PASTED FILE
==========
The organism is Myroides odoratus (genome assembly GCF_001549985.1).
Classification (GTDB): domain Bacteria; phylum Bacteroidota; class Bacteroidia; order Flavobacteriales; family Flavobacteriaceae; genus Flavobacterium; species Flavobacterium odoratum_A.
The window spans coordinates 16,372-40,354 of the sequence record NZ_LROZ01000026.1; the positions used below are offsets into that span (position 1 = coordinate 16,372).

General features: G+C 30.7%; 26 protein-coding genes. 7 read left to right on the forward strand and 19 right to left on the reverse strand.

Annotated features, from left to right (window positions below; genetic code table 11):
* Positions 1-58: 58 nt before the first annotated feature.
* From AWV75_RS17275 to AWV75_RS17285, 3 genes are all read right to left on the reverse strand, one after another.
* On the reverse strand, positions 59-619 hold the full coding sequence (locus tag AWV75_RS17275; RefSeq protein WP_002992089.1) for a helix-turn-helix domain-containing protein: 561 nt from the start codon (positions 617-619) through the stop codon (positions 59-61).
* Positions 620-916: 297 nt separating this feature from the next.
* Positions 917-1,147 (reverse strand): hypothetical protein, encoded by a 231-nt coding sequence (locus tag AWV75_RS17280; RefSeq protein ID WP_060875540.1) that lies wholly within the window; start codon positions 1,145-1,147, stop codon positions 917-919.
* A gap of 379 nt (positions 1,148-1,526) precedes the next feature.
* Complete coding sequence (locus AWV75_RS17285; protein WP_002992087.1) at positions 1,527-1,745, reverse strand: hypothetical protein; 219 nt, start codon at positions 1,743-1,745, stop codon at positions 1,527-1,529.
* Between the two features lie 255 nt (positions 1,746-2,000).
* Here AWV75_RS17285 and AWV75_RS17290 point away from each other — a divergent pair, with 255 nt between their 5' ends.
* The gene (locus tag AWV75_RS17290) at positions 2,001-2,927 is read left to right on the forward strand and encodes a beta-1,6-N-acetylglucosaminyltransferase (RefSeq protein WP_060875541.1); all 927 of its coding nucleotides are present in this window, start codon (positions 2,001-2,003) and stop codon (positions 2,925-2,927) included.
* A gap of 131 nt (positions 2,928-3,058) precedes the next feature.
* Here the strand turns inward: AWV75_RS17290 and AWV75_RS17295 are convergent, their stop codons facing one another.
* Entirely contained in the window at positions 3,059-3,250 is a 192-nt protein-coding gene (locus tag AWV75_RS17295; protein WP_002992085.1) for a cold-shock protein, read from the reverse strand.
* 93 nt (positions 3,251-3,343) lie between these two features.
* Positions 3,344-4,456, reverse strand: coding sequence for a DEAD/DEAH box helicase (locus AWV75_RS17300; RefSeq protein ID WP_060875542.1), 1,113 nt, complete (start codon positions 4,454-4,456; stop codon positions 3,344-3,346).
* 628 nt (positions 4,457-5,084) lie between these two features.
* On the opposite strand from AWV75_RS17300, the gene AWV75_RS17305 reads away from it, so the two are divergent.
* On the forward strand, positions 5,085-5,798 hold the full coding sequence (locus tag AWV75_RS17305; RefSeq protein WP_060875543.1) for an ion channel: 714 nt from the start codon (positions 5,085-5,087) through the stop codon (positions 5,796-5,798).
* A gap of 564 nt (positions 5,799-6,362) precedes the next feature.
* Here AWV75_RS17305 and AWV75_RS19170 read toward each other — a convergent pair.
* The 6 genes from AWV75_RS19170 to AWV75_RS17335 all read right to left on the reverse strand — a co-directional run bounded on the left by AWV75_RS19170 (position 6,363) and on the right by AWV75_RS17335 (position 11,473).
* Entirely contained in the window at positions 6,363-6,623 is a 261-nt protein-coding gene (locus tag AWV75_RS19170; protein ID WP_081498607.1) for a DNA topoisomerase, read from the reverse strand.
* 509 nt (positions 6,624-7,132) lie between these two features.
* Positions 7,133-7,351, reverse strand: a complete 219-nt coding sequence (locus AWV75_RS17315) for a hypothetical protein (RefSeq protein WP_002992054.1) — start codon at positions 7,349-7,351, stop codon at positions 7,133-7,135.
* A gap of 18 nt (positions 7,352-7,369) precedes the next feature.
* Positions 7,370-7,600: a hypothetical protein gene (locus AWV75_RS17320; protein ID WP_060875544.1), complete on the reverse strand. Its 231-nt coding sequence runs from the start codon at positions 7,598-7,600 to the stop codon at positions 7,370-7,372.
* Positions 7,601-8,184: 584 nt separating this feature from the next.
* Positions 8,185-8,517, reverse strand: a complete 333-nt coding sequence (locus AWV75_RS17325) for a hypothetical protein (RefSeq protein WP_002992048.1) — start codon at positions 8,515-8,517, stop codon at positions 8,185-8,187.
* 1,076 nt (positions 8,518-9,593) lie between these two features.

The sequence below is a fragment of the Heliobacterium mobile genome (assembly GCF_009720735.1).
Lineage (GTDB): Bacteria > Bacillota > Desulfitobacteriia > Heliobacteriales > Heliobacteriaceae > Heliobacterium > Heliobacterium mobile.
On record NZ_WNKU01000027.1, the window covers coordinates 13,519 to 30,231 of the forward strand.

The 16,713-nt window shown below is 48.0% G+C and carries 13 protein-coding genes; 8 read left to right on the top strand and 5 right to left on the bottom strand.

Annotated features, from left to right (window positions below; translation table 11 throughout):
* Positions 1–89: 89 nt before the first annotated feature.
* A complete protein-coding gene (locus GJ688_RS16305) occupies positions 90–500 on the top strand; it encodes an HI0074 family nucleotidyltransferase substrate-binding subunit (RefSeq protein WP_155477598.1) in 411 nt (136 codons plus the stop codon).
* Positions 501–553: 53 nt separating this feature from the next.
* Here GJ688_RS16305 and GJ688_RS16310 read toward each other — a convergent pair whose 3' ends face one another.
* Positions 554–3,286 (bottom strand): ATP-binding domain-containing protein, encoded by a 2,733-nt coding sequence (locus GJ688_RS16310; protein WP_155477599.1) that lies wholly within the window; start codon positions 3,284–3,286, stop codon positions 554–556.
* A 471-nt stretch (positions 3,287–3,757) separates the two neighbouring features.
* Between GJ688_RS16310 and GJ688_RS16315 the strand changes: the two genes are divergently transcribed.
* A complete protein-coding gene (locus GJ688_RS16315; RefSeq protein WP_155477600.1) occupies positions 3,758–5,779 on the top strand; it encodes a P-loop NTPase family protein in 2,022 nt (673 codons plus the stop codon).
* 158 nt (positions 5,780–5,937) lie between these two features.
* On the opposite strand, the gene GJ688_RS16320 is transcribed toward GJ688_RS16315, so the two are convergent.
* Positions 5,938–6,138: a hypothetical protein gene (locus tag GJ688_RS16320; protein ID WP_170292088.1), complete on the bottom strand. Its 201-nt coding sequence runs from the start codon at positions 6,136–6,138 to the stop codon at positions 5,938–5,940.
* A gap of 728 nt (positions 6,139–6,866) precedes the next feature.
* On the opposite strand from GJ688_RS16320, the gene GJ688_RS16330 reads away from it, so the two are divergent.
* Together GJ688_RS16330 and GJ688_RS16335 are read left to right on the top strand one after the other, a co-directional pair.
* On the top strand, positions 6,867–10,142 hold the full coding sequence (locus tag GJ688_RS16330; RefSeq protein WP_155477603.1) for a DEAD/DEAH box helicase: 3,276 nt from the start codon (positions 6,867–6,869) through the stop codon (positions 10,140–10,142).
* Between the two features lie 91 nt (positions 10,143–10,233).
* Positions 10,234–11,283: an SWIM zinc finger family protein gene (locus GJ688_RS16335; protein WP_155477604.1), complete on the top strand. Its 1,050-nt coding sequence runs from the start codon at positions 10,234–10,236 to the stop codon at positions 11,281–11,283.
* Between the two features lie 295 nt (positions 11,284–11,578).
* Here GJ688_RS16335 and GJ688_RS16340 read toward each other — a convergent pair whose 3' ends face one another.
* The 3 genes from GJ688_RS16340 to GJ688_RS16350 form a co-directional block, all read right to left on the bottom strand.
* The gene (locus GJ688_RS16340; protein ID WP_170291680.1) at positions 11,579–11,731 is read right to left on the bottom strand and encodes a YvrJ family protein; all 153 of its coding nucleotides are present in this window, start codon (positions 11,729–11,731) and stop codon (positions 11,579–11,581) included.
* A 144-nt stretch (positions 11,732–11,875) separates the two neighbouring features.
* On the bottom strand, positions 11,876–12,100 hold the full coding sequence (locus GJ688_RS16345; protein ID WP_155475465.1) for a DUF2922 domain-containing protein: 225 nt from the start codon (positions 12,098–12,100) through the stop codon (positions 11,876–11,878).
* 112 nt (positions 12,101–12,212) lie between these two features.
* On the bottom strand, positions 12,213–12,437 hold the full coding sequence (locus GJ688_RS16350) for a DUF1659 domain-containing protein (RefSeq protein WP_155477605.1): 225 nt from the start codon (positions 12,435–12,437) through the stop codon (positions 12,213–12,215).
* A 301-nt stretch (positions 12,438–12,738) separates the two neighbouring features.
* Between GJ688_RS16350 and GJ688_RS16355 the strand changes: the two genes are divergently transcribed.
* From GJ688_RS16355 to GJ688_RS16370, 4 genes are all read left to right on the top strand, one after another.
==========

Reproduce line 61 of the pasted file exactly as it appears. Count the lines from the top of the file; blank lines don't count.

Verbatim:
* A 144-nt stretch (positions 11,732–11,875) separates the two neighbouring features.